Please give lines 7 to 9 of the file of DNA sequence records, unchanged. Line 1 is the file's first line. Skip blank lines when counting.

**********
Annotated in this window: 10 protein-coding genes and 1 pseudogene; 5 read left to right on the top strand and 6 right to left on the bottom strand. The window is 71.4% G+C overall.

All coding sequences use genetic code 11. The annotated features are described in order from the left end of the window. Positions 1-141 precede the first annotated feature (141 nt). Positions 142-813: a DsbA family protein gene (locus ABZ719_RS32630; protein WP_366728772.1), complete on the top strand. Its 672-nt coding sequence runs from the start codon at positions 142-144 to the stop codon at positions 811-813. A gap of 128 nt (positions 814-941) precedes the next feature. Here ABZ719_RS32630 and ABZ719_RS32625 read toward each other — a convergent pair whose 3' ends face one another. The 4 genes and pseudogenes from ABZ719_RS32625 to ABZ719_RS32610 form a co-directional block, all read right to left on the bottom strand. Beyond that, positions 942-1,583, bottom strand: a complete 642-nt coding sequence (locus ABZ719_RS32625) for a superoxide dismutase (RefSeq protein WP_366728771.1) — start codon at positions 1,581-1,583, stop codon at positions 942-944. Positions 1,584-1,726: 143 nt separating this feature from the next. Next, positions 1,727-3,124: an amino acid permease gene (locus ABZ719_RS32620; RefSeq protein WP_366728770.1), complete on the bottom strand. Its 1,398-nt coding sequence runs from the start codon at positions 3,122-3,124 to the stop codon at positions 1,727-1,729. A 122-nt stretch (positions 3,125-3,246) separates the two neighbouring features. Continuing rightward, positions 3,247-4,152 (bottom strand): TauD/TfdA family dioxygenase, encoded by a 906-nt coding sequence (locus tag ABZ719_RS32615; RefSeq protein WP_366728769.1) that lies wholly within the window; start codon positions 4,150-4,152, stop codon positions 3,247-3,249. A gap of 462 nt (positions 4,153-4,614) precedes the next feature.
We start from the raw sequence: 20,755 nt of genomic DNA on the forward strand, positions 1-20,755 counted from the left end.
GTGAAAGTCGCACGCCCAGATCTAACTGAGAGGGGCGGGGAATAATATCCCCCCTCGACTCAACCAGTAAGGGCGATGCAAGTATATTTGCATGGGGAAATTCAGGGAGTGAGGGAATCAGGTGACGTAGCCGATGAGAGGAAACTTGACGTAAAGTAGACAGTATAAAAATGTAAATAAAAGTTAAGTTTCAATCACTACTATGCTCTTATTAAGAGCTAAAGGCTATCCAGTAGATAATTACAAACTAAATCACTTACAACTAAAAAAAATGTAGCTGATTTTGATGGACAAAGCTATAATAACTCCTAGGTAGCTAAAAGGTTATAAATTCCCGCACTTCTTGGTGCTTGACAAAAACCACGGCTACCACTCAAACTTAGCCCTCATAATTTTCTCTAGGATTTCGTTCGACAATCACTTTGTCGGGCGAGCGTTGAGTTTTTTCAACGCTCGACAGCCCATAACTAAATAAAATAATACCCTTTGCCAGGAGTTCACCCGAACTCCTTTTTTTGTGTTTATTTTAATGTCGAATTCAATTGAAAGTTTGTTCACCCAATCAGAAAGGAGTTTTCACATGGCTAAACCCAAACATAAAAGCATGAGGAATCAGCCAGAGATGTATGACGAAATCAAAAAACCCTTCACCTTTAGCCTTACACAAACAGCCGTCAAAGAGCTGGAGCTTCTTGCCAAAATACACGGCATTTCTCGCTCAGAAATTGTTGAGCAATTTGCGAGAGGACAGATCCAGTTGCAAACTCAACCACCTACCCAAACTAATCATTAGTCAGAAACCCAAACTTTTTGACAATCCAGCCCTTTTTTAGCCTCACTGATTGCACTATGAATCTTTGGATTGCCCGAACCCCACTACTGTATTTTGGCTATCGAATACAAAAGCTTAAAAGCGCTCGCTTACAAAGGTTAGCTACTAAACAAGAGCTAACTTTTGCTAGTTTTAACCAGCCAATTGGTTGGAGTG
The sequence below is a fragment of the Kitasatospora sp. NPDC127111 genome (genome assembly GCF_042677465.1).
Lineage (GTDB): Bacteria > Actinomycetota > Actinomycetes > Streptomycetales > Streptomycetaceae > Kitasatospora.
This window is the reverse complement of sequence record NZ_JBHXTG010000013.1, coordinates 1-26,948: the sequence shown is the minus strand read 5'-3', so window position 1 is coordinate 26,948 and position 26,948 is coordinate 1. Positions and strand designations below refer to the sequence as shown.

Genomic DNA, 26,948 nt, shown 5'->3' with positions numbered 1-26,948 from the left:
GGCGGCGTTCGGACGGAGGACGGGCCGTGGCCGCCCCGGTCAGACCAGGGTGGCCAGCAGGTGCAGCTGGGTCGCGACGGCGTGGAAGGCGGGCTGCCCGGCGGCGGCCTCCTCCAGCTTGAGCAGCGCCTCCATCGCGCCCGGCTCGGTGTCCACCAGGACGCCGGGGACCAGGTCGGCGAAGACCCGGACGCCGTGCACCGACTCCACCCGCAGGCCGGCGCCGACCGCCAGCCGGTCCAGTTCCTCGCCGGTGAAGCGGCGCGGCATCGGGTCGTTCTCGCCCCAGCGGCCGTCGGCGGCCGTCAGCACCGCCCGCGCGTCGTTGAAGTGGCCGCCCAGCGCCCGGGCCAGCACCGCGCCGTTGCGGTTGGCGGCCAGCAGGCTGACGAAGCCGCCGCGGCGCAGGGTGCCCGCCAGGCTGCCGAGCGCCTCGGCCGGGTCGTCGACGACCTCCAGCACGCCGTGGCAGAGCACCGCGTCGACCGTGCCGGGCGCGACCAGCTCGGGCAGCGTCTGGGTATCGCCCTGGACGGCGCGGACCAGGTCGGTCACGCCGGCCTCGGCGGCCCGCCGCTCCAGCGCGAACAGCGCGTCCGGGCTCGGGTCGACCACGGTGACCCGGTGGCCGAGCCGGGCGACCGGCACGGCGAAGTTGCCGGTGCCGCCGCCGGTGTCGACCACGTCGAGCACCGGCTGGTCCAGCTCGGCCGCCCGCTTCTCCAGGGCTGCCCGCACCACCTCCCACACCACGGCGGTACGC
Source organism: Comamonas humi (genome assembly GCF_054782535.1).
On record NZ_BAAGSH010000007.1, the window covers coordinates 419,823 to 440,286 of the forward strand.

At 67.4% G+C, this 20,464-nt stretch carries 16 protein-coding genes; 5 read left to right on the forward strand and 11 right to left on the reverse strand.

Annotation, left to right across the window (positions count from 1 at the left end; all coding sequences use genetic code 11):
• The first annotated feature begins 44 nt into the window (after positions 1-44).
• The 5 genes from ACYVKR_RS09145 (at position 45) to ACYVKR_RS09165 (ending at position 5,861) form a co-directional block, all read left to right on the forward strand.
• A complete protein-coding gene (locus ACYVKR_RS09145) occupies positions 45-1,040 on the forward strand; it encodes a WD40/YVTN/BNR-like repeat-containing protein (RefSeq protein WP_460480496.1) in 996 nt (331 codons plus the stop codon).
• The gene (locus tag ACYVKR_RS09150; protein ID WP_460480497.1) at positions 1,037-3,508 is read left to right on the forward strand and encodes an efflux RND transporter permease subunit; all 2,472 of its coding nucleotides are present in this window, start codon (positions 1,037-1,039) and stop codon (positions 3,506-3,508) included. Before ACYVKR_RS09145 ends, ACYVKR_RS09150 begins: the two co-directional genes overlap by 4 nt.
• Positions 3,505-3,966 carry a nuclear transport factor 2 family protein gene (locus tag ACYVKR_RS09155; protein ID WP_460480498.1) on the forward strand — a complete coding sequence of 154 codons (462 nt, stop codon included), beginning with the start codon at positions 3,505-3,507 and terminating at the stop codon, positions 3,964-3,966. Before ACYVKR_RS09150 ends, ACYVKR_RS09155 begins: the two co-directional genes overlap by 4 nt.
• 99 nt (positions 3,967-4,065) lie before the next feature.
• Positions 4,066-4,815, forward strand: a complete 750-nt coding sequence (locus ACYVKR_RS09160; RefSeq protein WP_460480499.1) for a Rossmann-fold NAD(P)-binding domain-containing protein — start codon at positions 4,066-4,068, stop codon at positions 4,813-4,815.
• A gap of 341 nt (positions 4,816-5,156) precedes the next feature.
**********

This window is the reverse complement of sequence record NZ_JBHXTG010000013.1, coordinates 1-26,948: the sequence shown is the minus strand read 5'-3', so window position 1 is coordinate 26,948 and position 26,948 is coordinate 1. Positions and strand designations below refer to the sequence as shown.

Genomic DNA, 26,948 nt, shown 5'->3' with positions numbered 1-26,948 from the left:
GGCGGCGTTCGGACGGAGGACGGGCCGTGGCCGCCCCGGTCAGACCAGGGTGGCCAGCAGGTGCAGCTGGGTCGCGACGGCGTGGAAGGCGGGCTGCCCGGCGGCGGCCTCCTCCAGCTTGAGCAGCGCCTCCATCGCGCCCGGCTCGGTGTCCACCAGGACGCCGGGGACCAGGTCGGCGAAGACCCGGACGCCGTGCACCGACTCCACCCGCAGGCCGGCGCCGACCGCCAGCCGGTCCAGTTCCTCGCCGGTGAAGCGGCGCGGCATCGGGTCGTTCTCGCCCCAGCGGCCGTCGGCGGCCGTCAGCACCGCCCGCGCGTCGTTGAAGTGGCCGCCCAGCGCCCGGGCCAGCACCGCGCCGTTGCGGTTGGCGGCCAGCAGGCTGACGAAGCCGCCGCGGCGCAGGGTGCCCGCCAGGCTGCCGAGCGCCTCGGCCGGGTCGTCGACGACCTCCAGCACGCCGTGGCAGAGCACCGCGTCGACCGTGCCGGGCGCGACCAGCTCGGGCAGCGTCTGGGTATCGCCCTGGACGGCGCGGACCAGGTCGGTCACGCCGGCCTCGGCGGCCCGCCGCTCCAGCGCGAACAGCGCGTCCGGGCTCGGGTCGACCACGGTGACCCGGTGGCCGAGCCGGGCGACCGGCACGGCGAAGTTGCCGGTGCCGCCGCCGGTGTCGACCACGTCGAGCACCGGCTGGTCCAGCTCGGCCGCCCGCTTCTCCAGGGCTGCCCGCACCACCTCCCACACCACGGCGGTACGC